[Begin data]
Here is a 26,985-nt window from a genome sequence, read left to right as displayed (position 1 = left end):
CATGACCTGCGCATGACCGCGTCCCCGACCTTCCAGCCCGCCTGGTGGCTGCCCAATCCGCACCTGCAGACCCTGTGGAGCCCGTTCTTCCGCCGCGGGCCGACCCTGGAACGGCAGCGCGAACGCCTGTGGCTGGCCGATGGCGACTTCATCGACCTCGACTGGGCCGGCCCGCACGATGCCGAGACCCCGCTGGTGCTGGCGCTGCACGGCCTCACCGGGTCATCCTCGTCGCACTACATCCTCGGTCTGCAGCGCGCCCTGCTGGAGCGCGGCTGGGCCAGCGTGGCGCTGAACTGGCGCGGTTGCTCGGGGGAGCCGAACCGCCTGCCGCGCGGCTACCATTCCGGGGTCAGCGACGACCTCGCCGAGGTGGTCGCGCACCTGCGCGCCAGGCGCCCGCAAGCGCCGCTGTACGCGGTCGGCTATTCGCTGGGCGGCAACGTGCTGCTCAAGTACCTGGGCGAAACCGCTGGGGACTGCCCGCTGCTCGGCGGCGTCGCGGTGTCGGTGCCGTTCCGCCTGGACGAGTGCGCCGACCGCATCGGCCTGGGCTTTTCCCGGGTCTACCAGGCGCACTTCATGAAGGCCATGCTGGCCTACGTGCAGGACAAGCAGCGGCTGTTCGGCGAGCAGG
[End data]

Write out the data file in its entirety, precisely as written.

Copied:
Here is a 26,985-nt window from a genome sequence, read left to right as displayed (position 1 = left end):
CATGACCTGCGCATGACCGCGTCCCCGACCTTCCAGCCCGCCTGGTGGCTGCCCAATCCGCACCTGCAGACCCTGTGGAGCCCGTTCTTCCGCCGCGGGCCGACCCTGGAACGGCAGCGCGAACGCCTGTGGCTGGCCGATGGCGACTTCATCGACCTCGACTGGGCCGGCCCGCACGATGCCGAGACCCCGCTGGTGCTGGCGCTGCACGGCCTCACCGGGTCATCCTCGTCGCACTACATCCTCGGTCTGCAGCGCGCCCTGCTGGAGCGCGGCTGGGCCAGCGTGGCGCTGAACTGGCGCGGTTGCTCGGGGGAGCCGAACCGCCTGCCGCGCGGCTACCATTCCGGGGTCAGCGACGACCTCGCCGAGGTGGTCGCGCACCTGCGCGCCAGGCGCCCGCAAGCGCCGCTGTACGCGGTCGGCTATTCGCTGGGCGGCAACGTGCTGCTCAAGTACCTGGGCGAAACCGCTGGGGACTGCCCGCTGCTCGGCGGCGTCGCGGTGTCGGTGCCGTTCCGCCTGGACGAGTGCGCCGACCGCATCGGCCTGGGCTTTTCCCGGGTCTACCAGGCGCACTTCATGAAGGCCATGCTGGCCTACGTGCAGGACAAGCAGCGGCTGTTCGGCGAGCAGG